How did you get into brain research?
“There was a programme on the television when I was growing up called The Human Jungle about a psychiatrist who solved all sorts of exotic and interesting cases as if he were Sherlock Holmes. That got me interested. I studied psychology in Glasgow University and then I spent a few years working abroad before doing my Masters and PhD with the University of London, which involved working on rehabilitation after brain damage. I was at the University of Cambridge for several years before moving to Trinity College Dublin in 1999, where I now carry out research into attention and awareness.”
What do you work on?
“I’m really interested in how our experience – what we do, think and feel – and also our wider society can shape our brains. And in particular I’m interested in how attention and awareness can increase the impact of experience on our brains.
At the moment I’m working on projects to help people develop greater self-awareness – we are using technologies like mild electrical stimulation and biofeedback exercises to give their brains an attention boost and help memory and cognitive function. We are also looking at new ways to measure awareness.”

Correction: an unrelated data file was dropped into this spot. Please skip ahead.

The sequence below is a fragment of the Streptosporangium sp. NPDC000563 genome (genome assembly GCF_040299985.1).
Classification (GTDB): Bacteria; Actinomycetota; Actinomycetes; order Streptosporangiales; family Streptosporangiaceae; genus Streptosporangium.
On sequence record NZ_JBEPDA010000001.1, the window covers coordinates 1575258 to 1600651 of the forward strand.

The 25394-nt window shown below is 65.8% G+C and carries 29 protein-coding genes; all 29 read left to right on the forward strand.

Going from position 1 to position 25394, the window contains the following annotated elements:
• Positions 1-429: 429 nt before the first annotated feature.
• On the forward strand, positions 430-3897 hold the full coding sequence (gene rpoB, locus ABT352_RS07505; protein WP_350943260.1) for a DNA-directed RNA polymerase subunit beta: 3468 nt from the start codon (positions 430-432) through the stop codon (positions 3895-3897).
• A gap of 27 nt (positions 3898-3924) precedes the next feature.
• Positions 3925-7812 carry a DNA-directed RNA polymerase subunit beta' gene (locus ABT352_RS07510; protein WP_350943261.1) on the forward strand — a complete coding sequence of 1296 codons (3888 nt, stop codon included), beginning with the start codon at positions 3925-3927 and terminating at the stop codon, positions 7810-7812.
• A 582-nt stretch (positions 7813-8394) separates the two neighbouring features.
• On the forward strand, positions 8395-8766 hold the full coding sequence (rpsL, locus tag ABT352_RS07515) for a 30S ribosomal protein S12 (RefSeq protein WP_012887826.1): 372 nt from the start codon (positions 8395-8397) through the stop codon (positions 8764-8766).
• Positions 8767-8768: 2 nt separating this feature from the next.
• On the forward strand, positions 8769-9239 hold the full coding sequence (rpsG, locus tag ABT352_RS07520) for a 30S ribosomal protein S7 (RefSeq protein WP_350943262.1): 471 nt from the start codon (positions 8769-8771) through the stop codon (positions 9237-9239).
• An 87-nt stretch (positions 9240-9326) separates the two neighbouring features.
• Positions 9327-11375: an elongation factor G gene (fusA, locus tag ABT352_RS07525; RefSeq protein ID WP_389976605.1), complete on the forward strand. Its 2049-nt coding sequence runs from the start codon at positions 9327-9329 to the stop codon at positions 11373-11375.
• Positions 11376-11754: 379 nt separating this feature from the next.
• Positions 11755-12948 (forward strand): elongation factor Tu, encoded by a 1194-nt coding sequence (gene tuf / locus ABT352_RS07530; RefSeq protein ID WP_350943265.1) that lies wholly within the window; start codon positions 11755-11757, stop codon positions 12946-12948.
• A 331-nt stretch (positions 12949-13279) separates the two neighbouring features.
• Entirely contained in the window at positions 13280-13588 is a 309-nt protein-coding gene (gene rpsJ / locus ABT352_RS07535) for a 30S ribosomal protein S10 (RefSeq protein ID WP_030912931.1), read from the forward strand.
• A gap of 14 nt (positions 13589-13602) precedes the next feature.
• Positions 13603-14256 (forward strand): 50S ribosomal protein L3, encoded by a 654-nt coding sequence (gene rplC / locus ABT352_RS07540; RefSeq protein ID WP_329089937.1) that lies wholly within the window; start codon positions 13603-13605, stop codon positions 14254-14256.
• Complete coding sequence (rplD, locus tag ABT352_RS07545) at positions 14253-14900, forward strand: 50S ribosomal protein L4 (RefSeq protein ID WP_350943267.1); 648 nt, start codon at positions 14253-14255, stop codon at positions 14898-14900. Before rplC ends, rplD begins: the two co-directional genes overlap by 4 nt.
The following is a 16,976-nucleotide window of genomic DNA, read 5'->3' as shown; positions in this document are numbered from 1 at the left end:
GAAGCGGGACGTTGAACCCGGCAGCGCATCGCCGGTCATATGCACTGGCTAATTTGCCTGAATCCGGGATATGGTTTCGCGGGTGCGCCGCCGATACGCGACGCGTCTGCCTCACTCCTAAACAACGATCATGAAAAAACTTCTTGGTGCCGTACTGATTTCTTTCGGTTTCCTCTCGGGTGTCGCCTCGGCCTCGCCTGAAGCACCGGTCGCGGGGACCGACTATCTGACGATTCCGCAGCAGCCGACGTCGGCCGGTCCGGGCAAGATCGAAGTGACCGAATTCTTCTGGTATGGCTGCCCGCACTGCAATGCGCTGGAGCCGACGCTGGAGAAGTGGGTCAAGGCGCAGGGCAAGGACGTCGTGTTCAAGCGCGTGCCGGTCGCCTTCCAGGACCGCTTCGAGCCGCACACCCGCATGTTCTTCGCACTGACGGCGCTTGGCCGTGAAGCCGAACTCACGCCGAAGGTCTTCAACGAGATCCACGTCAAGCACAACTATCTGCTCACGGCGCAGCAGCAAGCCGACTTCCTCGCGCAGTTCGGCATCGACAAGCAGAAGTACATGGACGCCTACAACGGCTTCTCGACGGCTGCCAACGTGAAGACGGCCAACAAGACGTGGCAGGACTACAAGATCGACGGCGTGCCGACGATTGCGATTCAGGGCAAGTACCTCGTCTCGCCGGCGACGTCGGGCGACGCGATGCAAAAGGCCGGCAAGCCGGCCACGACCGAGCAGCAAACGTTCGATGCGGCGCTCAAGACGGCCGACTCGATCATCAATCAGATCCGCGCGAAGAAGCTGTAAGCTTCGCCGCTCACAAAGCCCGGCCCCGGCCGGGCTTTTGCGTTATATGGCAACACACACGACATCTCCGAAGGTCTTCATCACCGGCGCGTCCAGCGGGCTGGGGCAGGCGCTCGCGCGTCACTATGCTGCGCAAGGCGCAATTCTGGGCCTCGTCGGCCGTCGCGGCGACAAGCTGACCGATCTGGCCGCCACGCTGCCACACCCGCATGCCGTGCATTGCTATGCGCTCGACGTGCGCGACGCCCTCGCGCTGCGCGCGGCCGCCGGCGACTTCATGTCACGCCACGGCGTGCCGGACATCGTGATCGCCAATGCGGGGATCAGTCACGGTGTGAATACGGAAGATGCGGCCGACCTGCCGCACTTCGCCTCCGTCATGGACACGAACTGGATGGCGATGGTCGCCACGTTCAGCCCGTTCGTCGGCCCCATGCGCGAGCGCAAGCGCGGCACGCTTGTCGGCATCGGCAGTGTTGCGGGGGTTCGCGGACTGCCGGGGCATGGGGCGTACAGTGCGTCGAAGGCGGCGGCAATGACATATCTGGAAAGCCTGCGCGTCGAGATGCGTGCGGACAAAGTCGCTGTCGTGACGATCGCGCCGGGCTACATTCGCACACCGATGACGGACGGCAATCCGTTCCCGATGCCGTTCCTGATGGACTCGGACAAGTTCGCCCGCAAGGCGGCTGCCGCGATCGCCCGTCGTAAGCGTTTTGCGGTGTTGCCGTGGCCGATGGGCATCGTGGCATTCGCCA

Have you changed your lifestyle based on what research is showing about brain health?
“Yes. I went to a conference in Toronto about seven years ago and I heard a talk about the effects of aerobic exercise in the brains of older people. Since that day I have taken exercise four to five times a week, working at a rate that gets you in a slight sweat, gets the pulse rate up. It is better than any drug or brain training.”
What tips would you give to others to help protect brain health?
“Pay attention and challenge yourself to learn new tasks and move in different social circles, don’t just do the same things and meet the same people over and over again. Also aerobic exercise and mindfulness are both great brain boosters.”
If you had a magic wand and you could make something happen in the next five years, what would that be?
Without a shadow of a doubt, a cure for Alzheimer’s Disease.
Ian H Robertson is Professor of Psychology at Trinity College Dublin and author of numerous best selling books including:
The Winner Effect: How Power Affects Your Brain (Bloomsbury, June 2012)
Mind Sculpture: Unleashing Your Brain’s Potential
The Mind’s Eye: The Essential Guide to Boosting Your Mental, Emotional and Physical Powers
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